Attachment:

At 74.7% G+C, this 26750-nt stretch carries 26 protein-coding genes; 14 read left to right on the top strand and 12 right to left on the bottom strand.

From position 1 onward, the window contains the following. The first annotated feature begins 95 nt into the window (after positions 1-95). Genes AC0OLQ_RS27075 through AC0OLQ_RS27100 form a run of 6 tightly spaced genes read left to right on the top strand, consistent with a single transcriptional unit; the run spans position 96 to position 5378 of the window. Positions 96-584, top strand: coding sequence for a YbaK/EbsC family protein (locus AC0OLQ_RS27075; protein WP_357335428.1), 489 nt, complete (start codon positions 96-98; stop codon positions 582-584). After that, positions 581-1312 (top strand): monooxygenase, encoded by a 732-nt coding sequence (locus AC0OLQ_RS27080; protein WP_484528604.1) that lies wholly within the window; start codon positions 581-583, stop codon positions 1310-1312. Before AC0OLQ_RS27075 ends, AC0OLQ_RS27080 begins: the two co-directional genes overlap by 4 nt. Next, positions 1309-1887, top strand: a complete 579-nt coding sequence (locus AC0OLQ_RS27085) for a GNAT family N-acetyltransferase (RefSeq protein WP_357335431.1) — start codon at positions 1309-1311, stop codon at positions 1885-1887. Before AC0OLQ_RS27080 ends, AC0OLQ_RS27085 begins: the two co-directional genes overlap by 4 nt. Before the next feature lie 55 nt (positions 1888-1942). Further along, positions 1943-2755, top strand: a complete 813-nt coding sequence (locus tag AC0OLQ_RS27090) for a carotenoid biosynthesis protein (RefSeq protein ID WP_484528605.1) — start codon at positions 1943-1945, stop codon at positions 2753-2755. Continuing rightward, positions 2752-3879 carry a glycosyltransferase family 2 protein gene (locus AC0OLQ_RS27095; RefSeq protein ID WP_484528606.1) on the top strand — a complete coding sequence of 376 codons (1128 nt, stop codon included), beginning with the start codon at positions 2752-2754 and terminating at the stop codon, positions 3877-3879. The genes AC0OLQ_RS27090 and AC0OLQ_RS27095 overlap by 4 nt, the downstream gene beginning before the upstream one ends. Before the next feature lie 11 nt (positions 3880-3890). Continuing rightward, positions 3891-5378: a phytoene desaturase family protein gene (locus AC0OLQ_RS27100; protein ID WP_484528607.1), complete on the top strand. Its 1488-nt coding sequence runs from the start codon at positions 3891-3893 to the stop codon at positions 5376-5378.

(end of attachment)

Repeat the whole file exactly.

At 74.7% G+C, this 26750-nt stretch carries 26 protein-coding genes; 14 read left to right on the top strand and 12 right to left on the bottom strand.

From position 1 onward, the window contains the following. The first annotated feature begins 95 nt into the window (after positions 1-95). Genes AC0OLQ_RS27075 through AC0OLQ_RS27100 form a run of 6 tightly spaced genes read left to right on the top strand, consistent with a single transcriptional unit; the run spans position 96 to position 5378 of the window. Positions 96-584, top strand: coding sequence for a YbaK/EbsC family protein (locus AC0OLQ_RS27075; protein WP_357335428.1), 489 nt, complete (start codon positions 96-98; stop codon positions 582-584). After that, positions 581-1312 (top strand): monooxygenase, encoded by a 732-nt coding sequence (locus AC0OLQ_RS27080; protein WP_484528604.1) that lies wholly within the window; start codon positions 581-583, stop codon positions 1310-1312. Before AC0OLQ_RS27075 ends, AC0OLQ_RS27080 begins: the two co-directional genes overlap by 4 nt. Next, positions 1309-1887, top strand: a complete 579-nt coding sequence (locus AC0OLQ_RS27085) for a GNAT family N-acetyltransferase (RefSeq protein WP_357335431.1) — start codon at positions 1309-1311, stop codon at positions 1885-1887. Before AC0OLQ_RS27080 ends, AC0OLQ_RS27085 begins: the two co-directional genes overlap by 4 nt. Before the next feature lie 55 nt (positions 1888-1942). Further along, positions 1943-2755, top strand: a complete 813-nt coding sequence (locus tag AC0OLQ_RS27090) for a carotenoid biosynthesis protein (RefSeq protein ID WP_484528605.1) — start codon at positions 1943-1945, stop codon at positions 2753-2755. Continuing rightward, positions 2752-3879 carry a glycosyltransferase family 2 protein gene (locus AC0OLQ_RS27095; RefSeq protein ID WP_484528606.1) on the top strand — a complete coding sequence of 376 codons (1128 nt, stop codon included), beginning with the start codon at positions 2752-2754 and terminating at the stop codon, positions 3877-3879. The genes AC0OLQ_RS27090 and AC0OLQ_RS27095 overlap by 4 nt, the downstream gene beginning before the upstream one ends. Before the next feature lie 11 nt (positions 3880-3890). Continuing rightward, positions 3891-5378: a phytoene desaturase family protein gene (locus AC0OLQ_RS27100; protein ID WP_484528607.1), complete on the top strand. Its 1488-nt coding sequence runs from the start codon at positions 3891-3893 to the stop codon at positions 5376-5378.